Football: Hard times for working-class heroes

A tough challenge awaits Brazil's champions.
CORINTHIANS LAUNCH their bid to win the Copa Libertadores, South America's Champions' League, for the first time on Friday. But, less than two months after winning the Brazilian Championship, clouds are gathering and it is financial problems that are taking their toll.

Corinthians were Pele's favourite victim; 49 of his goals came against the most popular team from the city of Sao Paulo. "I had nothing against Corinthians," Pele says. "It was just that I had to silence those incredible fans - and do it quickly. I knew that those supporters would win the game for Corinthians."

A tour by the famous English amateur club inspired the creation of Corinthians in 1910. But right from the start there was nothing casual about playing for or supporting the Timdo (Big Team). The club's fans are known as the Fiel (Faithful) and are the most devoted in Brazil. Their values are those of the factory workers who formed the club and needed a whipround to buy the first ball. Stars don't always get an easy ride - Rivelino, one of the great players in the club's history, was hounded out in the mid-Seventies after a barren run.

The Fiel's strongest affection is reserved for the honest trier who loves his shirt with the same passion as the supporters. "Corinthians are a symbol of the people who never make it," wrote a Sao Paulo cardinal. "They are a humble people who suffer all kinds of disappointments and at times feel defeated. But they know they have to get up and start again."

Last year held less suffering than usual. Under the new Brazil coach Vanderley Luxemburgo, Corinthians won the Brazilian Championship with a team who brought some interesting variations to a tactically stagnant league. It was indigenous football but there were some imported touches.

Their defence was built around the impeccable Paraguayan centre-back Gamarra, and in central midfield, where Brazil's clubs have recently fielded two markers, Luxemburgo chose all-rounders. The Colombian Freddy Rincon played some of the best football of his career, and alongside him Vampeta was, in Pele's eyes, the best player in the championship.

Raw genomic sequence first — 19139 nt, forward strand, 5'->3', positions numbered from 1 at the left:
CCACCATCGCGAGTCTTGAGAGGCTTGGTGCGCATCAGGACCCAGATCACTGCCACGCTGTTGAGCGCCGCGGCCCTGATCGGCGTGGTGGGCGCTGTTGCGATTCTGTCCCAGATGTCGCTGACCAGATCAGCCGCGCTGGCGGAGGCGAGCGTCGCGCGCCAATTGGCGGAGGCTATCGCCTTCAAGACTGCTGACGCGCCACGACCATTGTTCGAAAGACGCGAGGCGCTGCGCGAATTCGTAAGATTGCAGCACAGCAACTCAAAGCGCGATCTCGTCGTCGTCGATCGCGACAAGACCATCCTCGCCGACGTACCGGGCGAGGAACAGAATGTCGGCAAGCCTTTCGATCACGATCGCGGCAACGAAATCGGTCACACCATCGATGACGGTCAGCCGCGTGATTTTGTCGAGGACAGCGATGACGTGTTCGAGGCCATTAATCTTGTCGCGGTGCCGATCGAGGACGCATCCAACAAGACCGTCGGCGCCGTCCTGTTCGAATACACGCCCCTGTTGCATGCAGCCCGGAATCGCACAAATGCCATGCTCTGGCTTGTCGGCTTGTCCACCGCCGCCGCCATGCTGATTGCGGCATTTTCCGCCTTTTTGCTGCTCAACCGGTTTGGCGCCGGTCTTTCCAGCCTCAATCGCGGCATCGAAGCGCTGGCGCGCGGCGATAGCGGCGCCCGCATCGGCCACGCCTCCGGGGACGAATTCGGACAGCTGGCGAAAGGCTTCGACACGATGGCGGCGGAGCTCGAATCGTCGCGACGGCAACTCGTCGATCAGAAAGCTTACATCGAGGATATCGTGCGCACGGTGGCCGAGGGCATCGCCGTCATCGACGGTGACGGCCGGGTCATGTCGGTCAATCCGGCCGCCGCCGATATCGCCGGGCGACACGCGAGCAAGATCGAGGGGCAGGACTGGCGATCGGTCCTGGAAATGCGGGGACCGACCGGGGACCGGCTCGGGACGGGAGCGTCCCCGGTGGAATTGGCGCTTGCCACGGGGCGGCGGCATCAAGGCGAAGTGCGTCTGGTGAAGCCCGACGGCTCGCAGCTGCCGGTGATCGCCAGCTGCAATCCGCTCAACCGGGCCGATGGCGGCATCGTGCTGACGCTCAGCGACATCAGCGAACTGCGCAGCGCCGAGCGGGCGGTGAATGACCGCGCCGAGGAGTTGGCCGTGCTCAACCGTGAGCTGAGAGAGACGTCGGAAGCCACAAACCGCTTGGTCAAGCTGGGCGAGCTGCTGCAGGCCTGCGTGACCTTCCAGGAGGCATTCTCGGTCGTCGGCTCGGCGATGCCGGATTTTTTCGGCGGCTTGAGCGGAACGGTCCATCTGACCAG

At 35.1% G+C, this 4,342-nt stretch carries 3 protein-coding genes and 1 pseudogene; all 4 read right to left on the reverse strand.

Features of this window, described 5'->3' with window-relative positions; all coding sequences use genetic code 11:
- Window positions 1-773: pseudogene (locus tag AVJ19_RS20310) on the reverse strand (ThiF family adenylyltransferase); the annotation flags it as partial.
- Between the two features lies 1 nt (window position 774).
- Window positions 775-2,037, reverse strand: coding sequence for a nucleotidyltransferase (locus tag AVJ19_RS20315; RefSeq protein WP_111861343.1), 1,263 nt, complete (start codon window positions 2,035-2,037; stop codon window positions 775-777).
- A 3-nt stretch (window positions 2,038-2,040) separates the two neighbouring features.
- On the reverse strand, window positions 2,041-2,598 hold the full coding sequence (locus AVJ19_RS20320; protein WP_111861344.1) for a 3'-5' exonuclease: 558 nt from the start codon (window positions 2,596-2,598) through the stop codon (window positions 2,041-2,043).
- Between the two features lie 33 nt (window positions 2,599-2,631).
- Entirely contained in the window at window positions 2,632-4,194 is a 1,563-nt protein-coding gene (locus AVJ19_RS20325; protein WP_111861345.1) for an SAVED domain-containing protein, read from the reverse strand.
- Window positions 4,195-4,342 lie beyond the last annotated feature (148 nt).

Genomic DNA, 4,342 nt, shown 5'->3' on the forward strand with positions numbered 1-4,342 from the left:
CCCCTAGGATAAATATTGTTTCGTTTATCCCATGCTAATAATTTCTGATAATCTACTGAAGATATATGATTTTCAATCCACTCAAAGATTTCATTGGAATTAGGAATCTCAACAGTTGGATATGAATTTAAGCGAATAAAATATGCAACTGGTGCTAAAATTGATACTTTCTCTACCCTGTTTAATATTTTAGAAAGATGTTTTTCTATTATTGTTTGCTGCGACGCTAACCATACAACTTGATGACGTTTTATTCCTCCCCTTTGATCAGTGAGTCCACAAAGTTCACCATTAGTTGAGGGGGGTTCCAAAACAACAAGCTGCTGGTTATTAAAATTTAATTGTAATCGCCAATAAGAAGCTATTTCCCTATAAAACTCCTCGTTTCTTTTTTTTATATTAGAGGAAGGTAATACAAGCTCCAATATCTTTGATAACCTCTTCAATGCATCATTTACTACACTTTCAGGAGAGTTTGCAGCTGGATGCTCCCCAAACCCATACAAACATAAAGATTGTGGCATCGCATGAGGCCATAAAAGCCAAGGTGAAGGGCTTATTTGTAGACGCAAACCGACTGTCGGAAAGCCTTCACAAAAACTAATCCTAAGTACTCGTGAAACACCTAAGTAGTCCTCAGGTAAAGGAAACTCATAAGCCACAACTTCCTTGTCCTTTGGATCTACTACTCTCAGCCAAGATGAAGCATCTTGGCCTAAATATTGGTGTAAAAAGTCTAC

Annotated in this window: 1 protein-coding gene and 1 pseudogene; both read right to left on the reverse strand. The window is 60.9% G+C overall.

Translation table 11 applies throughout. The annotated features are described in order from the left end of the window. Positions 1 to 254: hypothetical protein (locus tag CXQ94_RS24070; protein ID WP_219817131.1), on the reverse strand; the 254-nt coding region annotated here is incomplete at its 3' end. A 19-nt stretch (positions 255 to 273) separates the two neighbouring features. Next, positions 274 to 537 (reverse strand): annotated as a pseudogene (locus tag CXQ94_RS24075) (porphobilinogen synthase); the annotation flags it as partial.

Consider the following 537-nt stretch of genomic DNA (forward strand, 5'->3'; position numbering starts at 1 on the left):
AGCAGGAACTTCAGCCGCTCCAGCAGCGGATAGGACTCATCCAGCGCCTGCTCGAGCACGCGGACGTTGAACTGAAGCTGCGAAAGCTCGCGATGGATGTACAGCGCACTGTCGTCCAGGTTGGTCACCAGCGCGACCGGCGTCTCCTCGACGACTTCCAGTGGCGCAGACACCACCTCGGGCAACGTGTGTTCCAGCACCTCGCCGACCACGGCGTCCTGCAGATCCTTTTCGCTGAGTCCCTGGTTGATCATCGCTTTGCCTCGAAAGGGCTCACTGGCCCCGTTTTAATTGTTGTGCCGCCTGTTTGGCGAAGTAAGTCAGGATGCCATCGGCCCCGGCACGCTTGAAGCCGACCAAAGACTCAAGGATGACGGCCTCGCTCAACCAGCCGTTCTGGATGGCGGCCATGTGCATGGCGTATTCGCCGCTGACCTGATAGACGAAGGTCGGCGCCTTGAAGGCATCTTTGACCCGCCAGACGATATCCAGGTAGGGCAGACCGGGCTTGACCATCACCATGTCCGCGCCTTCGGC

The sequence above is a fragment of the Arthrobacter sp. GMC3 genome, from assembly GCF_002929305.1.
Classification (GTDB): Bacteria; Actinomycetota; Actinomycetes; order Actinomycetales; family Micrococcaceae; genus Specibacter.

Luxemburgo was enchanted with the World Cup performances of Holland, and in particular the versatility of Philip Cocu. So both with Corinthians and with Brazil, Luxemburgo gave a key role to Vampeta, the young midfielder who developed his game alongside Cocu at PSV Eindhoven. Vampeta recently caused a storm in the macho world of Brazilian football by posing nude for a gay magazine. The surprise was that he can make money from his looks - his nickname derives from his unorthodox appearance in his youth, mixing vampire (vam-pira) with the devil (cap-eta). These days he catches the eye with the bite of his tackling and cunning of his passes.

In front of their splendid midfield, Corinthians decided against a traditional strike pairing, instead using one forward largely as a decoy, while the real danger came from behind. Most opponents never found an answer to the problems posed by the gifted Edilson and Marcelinho running from deep.

But as they launch their Libertadores campaign, Corinthians have reason to ponder the fact that other South American teams can be more tactically sophisticated than the Brazilians. They played poorly in the Copa Mercosur, disputed by 20 of the continent's leading clubs. It was a tournament that Luxemburgo was desperate to do well in - he had just been appointed Brazil coach and was anxious to establish his international credentials. But the team's campaign was a disaster, including a home defeat by Olimpia of Paraguay, who they meet again in the Libertadores.

"The foreign teams were good at denying us space. They tied us up and hit us on the break," said Osvaldo de Oliveira, the former assistant who has taken over as club coach, now that Luxemburgo is working only with the national team. They are looking for a penalty area specialist but their efforts have been hindered by the club's financial crisis. Corinthians are pounds 5m in debt and have yet to pay the players all of their bonuses for winning the championship.

There has been some unrest in the dressing-room. Edilson, thought to be owed around pounds 400,000, had to be persuaded to take the field in a recent game. The Fiel were not amused. The players were accused of being mercenaries, and in a series of pitch invasions supporters scattered bank notes. It has not been easy for Oliveira to take his first steps as coach. Calm and studious, he was an excellent No 2 to the hot tempered Luxemburgo. But his lack of name leaves him vulnerable, and the vultures are gathering.

Corinthians used the Rio-Sao Paulo tournament earlier this month as a warm-up. Their main players were still on holiday when the series began, and lacked match sharpness on their return. With no time to train, the team lost their first four games, and Oliveira had to field endless questions about a possible resignation. A draw and a win in the final two games eased the pressure - but only for a while. "I feel like Bill Clinton," said Oliveira on his promotion, "only without the intern."

Nevertheless, only a flying start in the Copa Libertadores will save this likeable man from impeachment.